Sunday, 21 December 2008

Taking Stock

The first term is over! It is hard to believe that I have technically completed half of the masters. I leave for Liberia on the 25th to be with my better half and spend some time in my adopted home. I can't wait to get a break from my routine and enjoy some sunshine and warmth.  I will be carrying ten books with me as I have an essay due in the first week of the second term. At least my consolation is that I will be writing this essay on the beach. 

Ha! That's not true at all. Anyone who knows me, I don't do the beach. I do Mamba Point or my balcony overlooking the chaotic Randall Street. 

So what I learned and experienced so far that I may be able to summarise and share it? 

Firstly, I have had a hard time keeping up with my reading and coursework given the fact I missed the first three weeks of classes and lectures. It took me a while to orient myself and, get into a routine. I have been struggling to keep up with the sheer volume of reading that is required for each week. I have also been highly frustrated with the fact that our tutorials are only one-hour long. Furthermore, students are assigned presentations for each class which is code for summarising and regurgitating core reading which everyone has to do anyhow. That takes up 30 minutes of class and, then, we delve into half-baked discussions around that reading. Most times, the class tutor tries to keep the discussion centred but if that is not the case, we sit through class floating superficially above the text itself. I have been apalled by the quality of discussions sometimes.

I have been academically and intellectually challenged in every respect. I guess the challenge of being back at school is having to conceptualise, place into frameworks and theories things like 'war,' 'peace,' 'violence,' 'state,' 'aid,' 'NGOs,' 'historical legacy,' 'economy,' etc. How do we define them? What is the nature, origin of these notions? To think of these notions in an abstract sense, of course, allows us to deconstruct and analyse them. At the same time, it moves us far from reality, too. Moreover, the fact that everything I study here is unabashedly Eurocentric makes frustrated. 

One of my classmates and good friend who is from Latin America finds it amusing that I am making such a big deal about the Eurocentrism. She asks, why didn't you study in Africa or Asia, then? It's a great question and has been a big source of dilemma for me. The sad reality is that the best universities dealing with development issues are in Europe or the US; it only makes logical sense given that the development project is a colonial/post-colonial, followed by Cold War, preoccupation to begin with. My friend says that the universities in Latin America are not narrow-minded in this respect and give equal importance to thinking originating from other parts of the world. I guess now that I am here and, plan to return to Africa or Asia to work, I must actively seek out academic writing on the subjects I have studied.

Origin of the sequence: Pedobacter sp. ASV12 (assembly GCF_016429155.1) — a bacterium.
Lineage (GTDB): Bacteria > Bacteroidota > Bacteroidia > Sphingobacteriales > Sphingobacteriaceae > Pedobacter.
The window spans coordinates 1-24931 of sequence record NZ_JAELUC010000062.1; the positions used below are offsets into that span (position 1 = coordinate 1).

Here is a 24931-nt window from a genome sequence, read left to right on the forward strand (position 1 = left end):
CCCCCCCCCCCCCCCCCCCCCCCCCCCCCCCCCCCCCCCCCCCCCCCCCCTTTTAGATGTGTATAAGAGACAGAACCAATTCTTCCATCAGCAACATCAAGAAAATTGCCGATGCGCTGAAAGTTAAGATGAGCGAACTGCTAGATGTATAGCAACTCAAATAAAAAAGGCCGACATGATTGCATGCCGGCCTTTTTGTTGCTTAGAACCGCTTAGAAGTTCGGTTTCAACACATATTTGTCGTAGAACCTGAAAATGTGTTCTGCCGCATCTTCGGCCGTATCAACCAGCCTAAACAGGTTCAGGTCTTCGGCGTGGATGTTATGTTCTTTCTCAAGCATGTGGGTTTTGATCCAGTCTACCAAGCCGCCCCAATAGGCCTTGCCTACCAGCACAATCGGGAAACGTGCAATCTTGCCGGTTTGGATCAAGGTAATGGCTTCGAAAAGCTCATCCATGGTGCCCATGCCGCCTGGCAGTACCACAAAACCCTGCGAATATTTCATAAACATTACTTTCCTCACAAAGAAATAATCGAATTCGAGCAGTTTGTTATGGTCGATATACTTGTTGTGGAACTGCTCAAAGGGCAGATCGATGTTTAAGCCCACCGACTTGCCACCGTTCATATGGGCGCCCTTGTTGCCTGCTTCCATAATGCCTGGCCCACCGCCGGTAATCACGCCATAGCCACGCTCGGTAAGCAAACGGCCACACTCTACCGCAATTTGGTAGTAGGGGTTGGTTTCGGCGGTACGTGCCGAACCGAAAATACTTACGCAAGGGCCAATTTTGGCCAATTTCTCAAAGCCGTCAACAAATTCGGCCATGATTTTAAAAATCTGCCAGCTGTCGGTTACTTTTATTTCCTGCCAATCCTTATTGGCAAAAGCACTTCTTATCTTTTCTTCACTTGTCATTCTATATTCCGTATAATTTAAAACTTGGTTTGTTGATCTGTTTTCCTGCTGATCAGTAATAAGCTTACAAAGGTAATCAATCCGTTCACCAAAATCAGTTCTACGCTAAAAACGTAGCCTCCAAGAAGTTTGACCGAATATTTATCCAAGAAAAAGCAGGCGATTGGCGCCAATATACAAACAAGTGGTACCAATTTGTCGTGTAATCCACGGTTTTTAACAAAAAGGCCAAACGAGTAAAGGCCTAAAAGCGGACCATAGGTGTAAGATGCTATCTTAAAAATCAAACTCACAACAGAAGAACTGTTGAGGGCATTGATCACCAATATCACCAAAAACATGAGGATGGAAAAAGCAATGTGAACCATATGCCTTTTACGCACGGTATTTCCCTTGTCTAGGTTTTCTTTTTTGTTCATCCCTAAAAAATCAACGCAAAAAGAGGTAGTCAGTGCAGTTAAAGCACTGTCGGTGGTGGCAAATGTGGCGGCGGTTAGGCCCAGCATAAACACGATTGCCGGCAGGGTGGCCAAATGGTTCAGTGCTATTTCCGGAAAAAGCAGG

It is not just me who is frustrated with the lack of attention given to academic thought or voices originating from the so-called Third World. Quite a few other classmates I have met were surprised that the School of Oriental and African Studies ended up being so Eurocentric. But then again, as my friend says, why are you surprised? Moreover, SOAS is a colonial institution - it was an institution to train and educate administrators of the Empire.

It is not as if I do not have any access to other thought. I read Pakistani papers regularly and follow columns which are usually an excellent source of political opinion and thought. We do have a great press. I have my Eqbal Ahmed, Said, eternally Chomsky and must start to read Fanon, more of Samir Amin, etc. 

What I also pleasantly and wondrously discovered is my own thought! I realised that a lot of my blind and often confused grasp of history, experience, observations are not so blind and confused. I now recall a lot of discussions with my father who lectured us on American foreign policy, Vietnam, Algeria, Third World politics, the challenges of development, the failings of Third World governments, and, the need for investment in education and technology. Our future lay in our hands, it was just a matter of taking it.  I think a lot of these notions of the need for Third World governments and states to purse independent and responsible state-making stayed with me. 

I applied a lot of it to my experience in Liberia. I went there as a naive, wide-eyed, adventure-seeking Pakistani girl. Because it was Africa, post conflict Africa, I probably got sucked into my artificial, we-wanna-save UN/humanitarian professional environment. I did not bother to understand the country I was in - a sovereign country with a history, with a lot of tragedy but above all else, a real country with real people. It was only after spending the five years I have there along with my better half who started a company from scratch that I began to see Liberia. I quickly abandoned the blah-blah-blah of international organisation speak. I realised that Liberia has to come into its own finally and, really carve an identity and strategy of its own. I realised that a country so crippled and devastated by war cannot and will not recover on dole. That the huge challenges of creating infrastructure, health facilities, schools and universities can only be done by the state, a strong state. Liberia must carve a vision for itself independent of MDGs and multinationals. I even wrote an essay on this 'Musings on Nation Building' which I believe is my own dependency theory. 

I hope the next term is equally, if not more challenging.

Wednesday, 17 December 2008

Now for some serious stuff

Professor: Why is your essay 1 year late?
Student: Oh, I decided to read the entire works of Marx. 

Saturday, 13 December 2008

Midnight Muddling

Is it possible to do without conceptions of modernisation and dependency theory?